22.08.2022 Human Ressources Trends

Stoicism, an ancient philosophy for a modern workplace

stoicism pwc luxembourg blog article

One of a pair of twin brothers dies. When a foolish student runs into the surviving twin, he asks, “Did you die, or was it your brother?” This joke comes from the Philogelos, the oldest existing collection of jokes, written 1,600 years ago. Most of them are quite childish or make fun of illiterate people. Still, you probably laughed at this one, which was written before the fall of the Roman Empire (we confess we chuckled). In short, our sense of humour hasn’t changed much in the last two millennia. 

Similarly, neither has our relationship to love, life, death, power… you name it. These are what  makes us human and drive our desire to live a good life—a central element of Stoicism.

Stoicism is a trending philosophy that is having a major revival over the last decade. However, we admit that its rebirth might be linked to the current trend of “instant tips and tricks” to become happier, live healthier and so on, which, too often, leads to misunderstandings about what Stoicism really is.

So, this philosophy is a system of personal ethics that focuses on accepting what we have in life. As an example, Marcus Aurelius’ “Meditations” and Epictetus’ “The Enchiridion” are two classic Stoic texts. Today, many initiatives have been created to apply the Stoic philosophy to modern living for the benefit of the general public, such as Modern Stoicism, the Stoic Fellowship or the Aurelius Foundation, to name a few.

It’s undeniable that, for various reasons, our modern workplace is undergoing a deep change, with people prioritising jobs that, as a prerequisite, fulfil them and align with their beliefs. Thus, how does Stoicism fit into the recent shift in our workplaces?

In this blog entry, we will show you, through concrete examples, how we can apply some of the principles of this philosophy in our modern professional lives to become a better version of ourselves and keep growing.

Four Cardinal Virtues

The Stoics —Greek and later Roman thinkers— who lived 2,000 years ago believed that the path to eudaimonia (happiness) is found in accepting the moment as it presents itself. That is, by not allowing oneself to be controlled by the desire for pleasure or the fear of pain. The Stoics are too often portrayed as people that shut down all emotions, but in reality they embrace positive emotions—joy, love, gratitude—and want to reduce the impact negative emotions—anger, fear, hatred—have on their happiness.

The most important pillar of Stoic philosophy is the “Four Cardinal Virtues”, which, with constant practice, lead to positive personal changes:

  – Practical wisdom makes the distinction between what we can and can’t change. It’s fundamental to understand that wisdom is about having the knowledge to know what’s good and what’s bad. We are constantly facing many challenges and choices in the workplace, and we have to judge what we can and can’t do on a daily basis. Wisdom helps you answer questions about the other three virtues below. It helps you make the best decisions with long-term benefits.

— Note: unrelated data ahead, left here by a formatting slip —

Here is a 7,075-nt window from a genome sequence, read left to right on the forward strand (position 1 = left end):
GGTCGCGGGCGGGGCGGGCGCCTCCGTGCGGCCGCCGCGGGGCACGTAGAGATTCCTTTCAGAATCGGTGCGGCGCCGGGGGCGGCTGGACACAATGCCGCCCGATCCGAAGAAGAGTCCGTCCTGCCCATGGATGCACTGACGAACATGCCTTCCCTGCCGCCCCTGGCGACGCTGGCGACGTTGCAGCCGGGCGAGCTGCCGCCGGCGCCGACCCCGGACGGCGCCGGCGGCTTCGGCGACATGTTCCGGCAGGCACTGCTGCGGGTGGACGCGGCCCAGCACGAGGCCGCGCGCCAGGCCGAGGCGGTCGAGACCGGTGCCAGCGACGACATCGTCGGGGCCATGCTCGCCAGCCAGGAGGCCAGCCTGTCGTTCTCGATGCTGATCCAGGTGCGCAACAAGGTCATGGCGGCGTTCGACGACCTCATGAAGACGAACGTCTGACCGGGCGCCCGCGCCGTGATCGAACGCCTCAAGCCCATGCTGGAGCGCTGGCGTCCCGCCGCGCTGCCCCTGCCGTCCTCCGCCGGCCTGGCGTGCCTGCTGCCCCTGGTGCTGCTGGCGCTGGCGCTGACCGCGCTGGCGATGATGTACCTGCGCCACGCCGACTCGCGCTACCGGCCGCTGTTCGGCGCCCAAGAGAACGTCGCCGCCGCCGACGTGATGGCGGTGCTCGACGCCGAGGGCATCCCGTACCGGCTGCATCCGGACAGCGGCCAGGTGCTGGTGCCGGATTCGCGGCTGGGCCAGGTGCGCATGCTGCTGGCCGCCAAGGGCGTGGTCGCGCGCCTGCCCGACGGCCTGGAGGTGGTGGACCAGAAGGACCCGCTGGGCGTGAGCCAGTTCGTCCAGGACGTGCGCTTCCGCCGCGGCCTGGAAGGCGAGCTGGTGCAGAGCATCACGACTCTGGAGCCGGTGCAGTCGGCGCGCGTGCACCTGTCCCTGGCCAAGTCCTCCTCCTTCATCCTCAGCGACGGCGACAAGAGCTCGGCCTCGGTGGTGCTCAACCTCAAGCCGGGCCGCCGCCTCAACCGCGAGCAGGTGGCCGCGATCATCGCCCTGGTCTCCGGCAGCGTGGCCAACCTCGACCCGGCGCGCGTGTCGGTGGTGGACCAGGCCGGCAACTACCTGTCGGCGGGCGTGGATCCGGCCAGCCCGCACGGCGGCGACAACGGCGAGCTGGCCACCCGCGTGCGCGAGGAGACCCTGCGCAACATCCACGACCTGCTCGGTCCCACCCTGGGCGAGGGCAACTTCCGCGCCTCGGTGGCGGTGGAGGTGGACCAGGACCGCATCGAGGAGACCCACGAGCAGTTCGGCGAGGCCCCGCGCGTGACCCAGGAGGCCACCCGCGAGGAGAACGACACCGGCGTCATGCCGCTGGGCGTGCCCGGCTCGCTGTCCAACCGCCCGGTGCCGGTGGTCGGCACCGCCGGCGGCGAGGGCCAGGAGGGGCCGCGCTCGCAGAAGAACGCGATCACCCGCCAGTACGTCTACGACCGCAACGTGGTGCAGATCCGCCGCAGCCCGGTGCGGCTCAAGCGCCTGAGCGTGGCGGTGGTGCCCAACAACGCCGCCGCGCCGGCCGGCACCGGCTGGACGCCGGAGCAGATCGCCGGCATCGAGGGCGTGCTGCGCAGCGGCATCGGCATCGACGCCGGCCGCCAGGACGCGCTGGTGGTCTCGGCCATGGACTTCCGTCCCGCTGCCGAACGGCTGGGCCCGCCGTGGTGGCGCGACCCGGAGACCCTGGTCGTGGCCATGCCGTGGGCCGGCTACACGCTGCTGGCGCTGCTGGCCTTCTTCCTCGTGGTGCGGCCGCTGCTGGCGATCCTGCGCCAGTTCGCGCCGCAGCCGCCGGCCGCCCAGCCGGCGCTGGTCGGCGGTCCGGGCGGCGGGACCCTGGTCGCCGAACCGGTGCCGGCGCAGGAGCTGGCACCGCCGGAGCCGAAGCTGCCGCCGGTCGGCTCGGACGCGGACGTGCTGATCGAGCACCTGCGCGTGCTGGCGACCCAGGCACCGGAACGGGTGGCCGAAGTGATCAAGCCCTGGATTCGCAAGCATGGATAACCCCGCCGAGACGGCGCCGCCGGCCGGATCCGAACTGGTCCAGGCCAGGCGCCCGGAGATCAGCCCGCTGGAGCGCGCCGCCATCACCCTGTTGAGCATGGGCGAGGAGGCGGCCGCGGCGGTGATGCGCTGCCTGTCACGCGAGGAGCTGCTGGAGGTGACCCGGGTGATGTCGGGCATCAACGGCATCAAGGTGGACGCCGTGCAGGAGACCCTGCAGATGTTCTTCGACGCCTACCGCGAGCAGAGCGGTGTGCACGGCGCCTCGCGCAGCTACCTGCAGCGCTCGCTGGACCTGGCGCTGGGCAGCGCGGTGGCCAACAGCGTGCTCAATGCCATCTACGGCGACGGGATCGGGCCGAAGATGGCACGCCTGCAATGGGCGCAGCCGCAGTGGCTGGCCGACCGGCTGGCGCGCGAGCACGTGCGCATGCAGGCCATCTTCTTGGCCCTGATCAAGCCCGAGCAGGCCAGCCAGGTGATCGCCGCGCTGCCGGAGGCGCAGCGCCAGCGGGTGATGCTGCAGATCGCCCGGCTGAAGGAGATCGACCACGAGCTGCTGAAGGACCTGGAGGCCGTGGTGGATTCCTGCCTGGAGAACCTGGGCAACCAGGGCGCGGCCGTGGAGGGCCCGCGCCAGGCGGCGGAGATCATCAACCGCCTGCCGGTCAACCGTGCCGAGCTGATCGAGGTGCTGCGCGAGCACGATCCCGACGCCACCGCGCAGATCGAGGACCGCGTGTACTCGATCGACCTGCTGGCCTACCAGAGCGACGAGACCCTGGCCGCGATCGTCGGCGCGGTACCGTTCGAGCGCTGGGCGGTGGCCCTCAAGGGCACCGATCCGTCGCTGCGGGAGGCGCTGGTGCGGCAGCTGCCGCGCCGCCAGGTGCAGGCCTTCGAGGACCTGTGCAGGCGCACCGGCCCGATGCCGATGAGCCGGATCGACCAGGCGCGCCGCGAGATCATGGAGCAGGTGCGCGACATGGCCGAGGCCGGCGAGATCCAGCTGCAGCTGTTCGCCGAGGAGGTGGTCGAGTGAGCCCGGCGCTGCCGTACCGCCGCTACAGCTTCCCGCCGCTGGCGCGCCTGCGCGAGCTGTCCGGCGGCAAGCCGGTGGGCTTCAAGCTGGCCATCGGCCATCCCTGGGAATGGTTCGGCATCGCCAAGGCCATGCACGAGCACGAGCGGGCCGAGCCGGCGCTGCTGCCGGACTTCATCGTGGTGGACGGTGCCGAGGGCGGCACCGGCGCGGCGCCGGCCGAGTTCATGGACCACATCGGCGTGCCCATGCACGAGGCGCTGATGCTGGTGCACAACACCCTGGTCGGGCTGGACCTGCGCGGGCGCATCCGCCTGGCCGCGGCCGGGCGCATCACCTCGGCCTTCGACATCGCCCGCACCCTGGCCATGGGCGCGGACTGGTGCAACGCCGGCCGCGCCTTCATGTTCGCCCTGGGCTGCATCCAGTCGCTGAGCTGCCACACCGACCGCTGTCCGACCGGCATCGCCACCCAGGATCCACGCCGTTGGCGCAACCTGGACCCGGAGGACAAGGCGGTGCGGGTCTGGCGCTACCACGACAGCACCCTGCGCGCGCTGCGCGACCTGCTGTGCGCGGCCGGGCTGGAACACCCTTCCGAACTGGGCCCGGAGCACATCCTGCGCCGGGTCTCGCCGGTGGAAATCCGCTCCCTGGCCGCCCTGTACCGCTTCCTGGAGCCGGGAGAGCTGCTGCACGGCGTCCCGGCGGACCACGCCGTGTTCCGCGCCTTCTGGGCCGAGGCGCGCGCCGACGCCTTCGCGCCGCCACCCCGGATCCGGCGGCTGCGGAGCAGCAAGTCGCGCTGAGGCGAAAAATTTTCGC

– Courage is about standing up and being morally strong to do the right thing. A few weeks ago, we had an Advisory off-site event. During a speech, one partner said that integrity was about saying to our clients what they need to hear, not what they want to hear. And that integrity requires courage—that is, bravery to face adversity.

  – Justice is about doing the right thing. This is the highest virtue according to the Stoics. It means that we exist for the benefit of others rather than ourselves. Everything we do should contribute to the good of society. And our modern workplaces are filled with inspiring visions about doing the right thing.

  – Temperance is the idea that we should do things in moderation, not overreacting to events or neglecting to do enough to fix them. For the Stoics, your role isn’t to disgrace yourself, but to live up to the highest potential of human beings—no matter what life, gods or whatever, threw at you at birth. Interestingly, two of the most noteworthy Roman Stoics couldn’t be more different: Epictetus was a slave and Marcus Aurelius, an emperor.

In the workplace, young workers face challenges like information overload or repetitive tasks, and experienced workers face other challenges like conflict of interest, complex choices, high responsibilities, among others. Lord Acton said that power corrupts, and absolute power corrupts absolutely. Each role has its own advantages and issues, and Stoics believe you should live up to your highest potential, and be a good, wise and tempered human being.

Source: Article from PwC Luxembourg blog